General Santa Anna’s Early Military Life

General Santa Anna | Courtesy of Wikipedia
General Santa Anna | Courtesy of Wikipedia
Young Santa Anna in the Military | Courtesy of Wikipedia

Santa Anna is one of the foremost figures in Mexico’s national history. His long life spanning eighty years was filled with important events and persons who influenced the history of Mexico for nearly a half of a century. Antonio Lopez de Santa Anna was born on February 21, 1794, in the province of Vera Cruz in eastern New Spain, now modern day Mexico.1 The last decade of the eighteenth century and the beginning of the nineteenth century was full of chaos and dynamic changes in the relationship between Spain and its colonies. During the independence movements from 1810 to 1824, many colonies revolted against the mother country. These uprisings in Spain’s colonies aided Napoleon’s invasion of the Iberian Peninsula. Santa Anna was born into this era of chaos, revolution, and almost continual warfare.2

General Santa Anna is in the Presidency | Courtesy of WIkipedia

Santa Anna intermittently became the president of Mexico. He headed the nation on eleven occasions. It is important to understand his transition from the army to the presidency. Santa Anna developed an early interest in the military life. His keen interest in the military can be easily seen in his writings from one of his early journals; he wrote in his journal thoughts he had as a child, that the army was for him “the glorious carrier of arms, feeling in a true vocation.”3 His long journey in serving his nation began at the age of sixteen, on June 9, 1810, when he joined the Spanish army. He started as an infantry soldier, and transferred to the cavalry unit eventually. The cavalry units required more experienced and skilled soldiers. His commanders could easily see his talent for warfare and strategy. After a year of training, his first military mission took place in 1811, against rebels in Nuevo Santander. Santa Anna’s first direct action was capturing and executing the bandit leader. His commanders applauded him for his courageous action. Moreover, his most distinguished activity during his early military life occurred on May 10, 1812; while fighting with insurgents, he fought ferociously and his commander lauded Santa Anna’s courageousness and called him “dignified.”4 During his battles with rebels, he suffered several wounds, specifically a severe wound on his left arm. However, his wounds did not stop him. Santa Anna fought against rebels throughout his career in the military. His service in the army was even recognized by the Spanish King, and he was promoted to second-lieutenant.5 Young Santa Anna was being promoted rapidly. In a short amount of time, he became a captain. To the experienced eye, his heroism and sagacious leadership made him a promising candidate for the General position in the Army.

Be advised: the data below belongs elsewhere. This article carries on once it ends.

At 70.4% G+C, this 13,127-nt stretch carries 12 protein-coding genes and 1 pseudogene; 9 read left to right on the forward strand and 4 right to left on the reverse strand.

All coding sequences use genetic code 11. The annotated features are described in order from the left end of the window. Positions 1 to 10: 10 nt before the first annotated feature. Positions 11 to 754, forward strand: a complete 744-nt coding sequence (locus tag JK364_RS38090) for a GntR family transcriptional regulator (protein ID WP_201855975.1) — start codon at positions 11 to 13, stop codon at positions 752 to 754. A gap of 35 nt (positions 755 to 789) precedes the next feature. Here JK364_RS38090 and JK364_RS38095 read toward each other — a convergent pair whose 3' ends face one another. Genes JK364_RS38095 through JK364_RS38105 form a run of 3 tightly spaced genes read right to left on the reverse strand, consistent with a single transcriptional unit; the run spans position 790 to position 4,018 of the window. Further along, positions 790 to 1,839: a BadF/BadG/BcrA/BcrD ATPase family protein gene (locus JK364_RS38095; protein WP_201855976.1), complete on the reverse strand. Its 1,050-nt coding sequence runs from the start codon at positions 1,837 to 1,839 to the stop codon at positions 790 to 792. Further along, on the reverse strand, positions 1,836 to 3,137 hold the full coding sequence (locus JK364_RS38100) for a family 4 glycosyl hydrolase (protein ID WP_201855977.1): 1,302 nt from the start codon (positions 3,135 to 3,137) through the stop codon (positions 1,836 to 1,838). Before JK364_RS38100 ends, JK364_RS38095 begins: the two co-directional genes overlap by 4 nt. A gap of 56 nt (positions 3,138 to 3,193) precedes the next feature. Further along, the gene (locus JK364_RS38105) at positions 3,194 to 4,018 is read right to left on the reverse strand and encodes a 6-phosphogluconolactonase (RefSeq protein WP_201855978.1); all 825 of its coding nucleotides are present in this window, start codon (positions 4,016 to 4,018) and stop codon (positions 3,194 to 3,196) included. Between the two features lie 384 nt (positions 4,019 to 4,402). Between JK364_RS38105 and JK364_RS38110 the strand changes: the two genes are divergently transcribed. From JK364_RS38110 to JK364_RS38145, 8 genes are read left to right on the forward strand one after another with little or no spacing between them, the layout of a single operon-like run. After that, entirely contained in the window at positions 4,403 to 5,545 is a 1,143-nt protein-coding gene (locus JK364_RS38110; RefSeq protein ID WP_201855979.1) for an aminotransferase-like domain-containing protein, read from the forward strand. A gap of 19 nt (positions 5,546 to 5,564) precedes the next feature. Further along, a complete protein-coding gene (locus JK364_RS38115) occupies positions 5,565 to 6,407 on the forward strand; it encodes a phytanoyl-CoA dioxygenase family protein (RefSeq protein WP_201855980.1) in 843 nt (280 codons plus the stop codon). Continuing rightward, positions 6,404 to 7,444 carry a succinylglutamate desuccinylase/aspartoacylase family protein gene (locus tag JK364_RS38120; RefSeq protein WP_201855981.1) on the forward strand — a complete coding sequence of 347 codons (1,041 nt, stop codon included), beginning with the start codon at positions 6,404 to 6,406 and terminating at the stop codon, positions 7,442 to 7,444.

Santa Anna gained much prestige in 1829 when he fought against Spain’s attempt to reconquer Mexico. During this battle, he defeated the 2,700 Spanish soldiers under command of General Barradas. After this victory, Santa Anna became known as the Hero of Tampico. This glory significantly helped him to become the President in 1831. His turbulent political life started after these promotions in the army, in which he intermittently came to power eleven times.

Santa Anna became one of the foremost figures in Mexico’s history through his courage in the military and the feeling of serving for his nation.

  1.  Oakah Jones, Santa Anna (New York, Twayne Publishers 1968), 67.
  2. Jones, Santa Anna, 67.
  3. Jones, Santa Anna, 49.
  4. Wilfrid Hardy Callcott, Santa Anna: The Story of an Enigma Who Once Was Mexico (University of Oklahoma Press, 1936), 365.
  5. Skipper Steely, Santa Anna: prisoner of war in Texas (Wright Press, 1986), 73.

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This Post Has 41 Comments

  1. Avatar
    Andrew Gray